TITLE: "AMERICAN LIGHTNING: Terror, Mystery, the Birth of Hollywood, and the Crime
of the Century."
AUTHOR: Howard Blum, "The Brigade: An Epic Story
of Vengeance, Salvation and WW II;"
"The Eve of Destruction: the Untold Story
of the Yom Kippur War"
GENRE: 20th Century Historical Crime Narrative
LENGTH: 10.5 hours, unabridged
PUBLISHER: Random House Audio
NARRATOR: John H. Mayer, "American Lion: A
Biography of Pres. Andrew Jackson;" "Mellon: An American Life"
The manhunt and trial of America's first 20th Century Terrorists.
The actual historical account of the 1910 Los Angeles Times bombing, the subsequent nation-wide manhunt and the terrorist 'Trial of the Century that followed,' plays like a true crime thriller surround by important social themes and a clash between historical titans. And that's the real story without any literary embellishments. Got to credit former New York Times and Vanity Fair reporter, HOWARD BLUM, for uncovering this vital story. He wraps it in a creative narrative that says sweeping historical movie. (The book has been optioned for film by the creatives behind the ROSEANNE and HOME IMPROVEMENT TV shows)
There are titans practically on every CD. Here's L.A. Times founder, HARRISON GRAY OTIS; son-in-law, HARRY CHANDLER; Socialist leader EUGENE DEBS, Union organizer SAMUEL GOMPERS and the three leads of the piece: celebrated detective WILLIAM J. "BILLY" BURNS, called America's SHERLOCK HOLMES; legendary defense lawyer CLARENCE DARROW, and Hollywood film pioneer D.W. GRIFFITH. The author frames the bombing and trial as the premier tectonic event between the greedy forces of American capitalism - Otis, Chandler, Burns - and terrorist elements in the emerging labor movement involving Debs, Gompers, and Darrow.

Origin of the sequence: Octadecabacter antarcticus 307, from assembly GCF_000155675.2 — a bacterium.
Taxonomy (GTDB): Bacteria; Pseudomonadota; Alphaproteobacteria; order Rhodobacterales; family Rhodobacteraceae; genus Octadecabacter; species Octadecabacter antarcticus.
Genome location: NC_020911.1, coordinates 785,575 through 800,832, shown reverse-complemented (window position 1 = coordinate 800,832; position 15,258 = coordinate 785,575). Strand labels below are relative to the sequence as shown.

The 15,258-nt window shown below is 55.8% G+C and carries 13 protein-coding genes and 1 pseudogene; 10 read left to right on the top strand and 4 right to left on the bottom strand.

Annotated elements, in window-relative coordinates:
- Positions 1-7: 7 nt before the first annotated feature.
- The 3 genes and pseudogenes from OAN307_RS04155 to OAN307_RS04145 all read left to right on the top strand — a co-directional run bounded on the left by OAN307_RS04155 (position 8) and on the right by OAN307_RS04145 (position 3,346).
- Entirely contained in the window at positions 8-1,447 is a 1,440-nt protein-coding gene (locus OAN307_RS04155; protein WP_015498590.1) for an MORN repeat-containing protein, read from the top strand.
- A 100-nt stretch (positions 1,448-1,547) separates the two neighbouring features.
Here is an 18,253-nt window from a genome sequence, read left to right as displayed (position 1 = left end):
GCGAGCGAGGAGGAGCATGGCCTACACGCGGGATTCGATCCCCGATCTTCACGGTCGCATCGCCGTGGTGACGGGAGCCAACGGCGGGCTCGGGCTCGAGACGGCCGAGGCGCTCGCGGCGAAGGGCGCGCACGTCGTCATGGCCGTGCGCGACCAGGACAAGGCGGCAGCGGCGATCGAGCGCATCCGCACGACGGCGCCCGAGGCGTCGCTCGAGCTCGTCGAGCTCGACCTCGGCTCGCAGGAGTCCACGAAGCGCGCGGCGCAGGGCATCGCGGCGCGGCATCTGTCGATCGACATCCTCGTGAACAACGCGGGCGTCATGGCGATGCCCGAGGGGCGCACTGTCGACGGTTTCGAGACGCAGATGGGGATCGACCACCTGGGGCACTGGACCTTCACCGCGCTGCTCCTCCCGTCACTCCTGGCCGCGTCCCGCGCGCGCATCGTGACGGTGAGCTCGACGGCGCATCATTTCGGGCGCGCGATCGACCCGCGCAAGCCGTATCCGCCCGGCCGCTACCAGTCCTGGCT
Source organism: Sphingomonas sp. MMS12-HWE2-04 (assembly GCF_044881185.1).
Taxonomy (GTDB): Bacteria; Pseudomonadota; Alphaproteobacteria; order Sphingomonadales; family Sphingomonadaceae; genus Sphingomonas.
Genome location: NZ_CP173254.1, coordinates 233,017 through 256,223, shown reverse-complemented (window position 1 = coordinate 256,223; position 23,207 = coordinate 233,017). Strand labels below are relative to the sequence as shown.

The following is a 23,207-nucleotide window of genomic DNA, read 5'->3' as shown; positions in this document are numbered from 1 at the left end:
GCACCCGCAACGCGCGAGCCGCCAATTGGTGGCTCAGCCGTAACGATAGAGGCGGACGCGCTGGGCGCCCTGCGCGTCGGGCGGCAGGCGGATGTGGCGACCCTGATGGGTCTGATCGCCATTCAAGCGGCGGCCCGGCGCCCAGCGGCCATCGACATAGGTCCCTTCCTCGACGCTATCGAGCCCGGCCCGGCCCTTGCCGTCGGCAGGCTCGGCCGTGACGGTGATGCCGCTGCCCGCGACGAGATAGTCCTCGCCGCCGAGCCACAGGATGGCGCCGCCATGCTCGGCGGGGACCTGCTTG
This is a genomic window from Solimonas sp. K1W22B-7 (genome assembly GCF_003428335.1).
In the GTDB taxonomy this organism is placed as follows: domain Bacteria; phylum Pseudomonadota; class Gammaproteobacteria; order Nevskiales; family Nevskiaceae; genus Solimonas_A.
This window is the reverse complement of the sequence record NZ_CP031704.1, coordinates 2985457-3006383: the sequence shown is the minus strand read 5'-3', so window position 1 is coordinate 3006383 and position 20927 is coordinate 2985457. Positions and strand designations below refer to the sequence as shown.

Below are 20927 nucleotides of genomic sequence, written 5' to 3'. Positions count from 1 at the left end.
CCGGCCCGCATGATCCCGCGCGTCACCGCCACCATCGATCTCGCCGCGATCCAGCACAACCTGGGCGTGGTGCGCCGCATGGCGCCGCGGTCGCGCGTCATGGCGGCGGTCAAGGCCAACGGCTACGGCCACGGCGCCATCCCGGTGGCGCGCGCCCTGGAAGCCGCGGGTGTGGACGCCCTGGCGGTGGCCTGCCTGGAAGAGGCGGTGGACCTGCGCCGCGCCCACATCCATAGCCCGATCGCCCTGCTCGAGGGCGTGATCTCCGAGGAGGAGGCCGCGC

Remember the parallel story format ERIK LARSON used in "The Devil in the White City: Murder, Mayhem and Madness at the Fair that Changed America?" In this narrative, Blum constructs three, count 'em three, story lines with Burns, Darrow and Griffith that eventually intersect.
The problem for listeners is Blum makes the mistake of embellishing an already terrific story by jacking-up the drama. This story sells itself without any creative non-fiction additions. He uses a narrative style of history which allows him license to create whole scenes, dialogue and thoughts between historical characters without verification in fact. The result: shaky history, over-ripe writing.
Editors could have cut this book way back starting with D.W. Griffith and the founding of the movie industry. It doesn't really fit. Blum says "Birth of a Nation" was really about the revenge of a repressed working class against greedy capitalists - not the pillage of the defeated Civil War south by carpetbaggers and the rise of the righteous Ku Klux Clan. It's like the author felt he needed to goose things up with the likes of MARY PICKFORD, BLANCHE SWEET and the GISH sisters.
BOTTOM LINE Fascinating historical story, over ga-bumbled by embellishment. This is one of those rare cases when an audio abridgment might've been better. It could make an outstanding movie, if it ever gets made.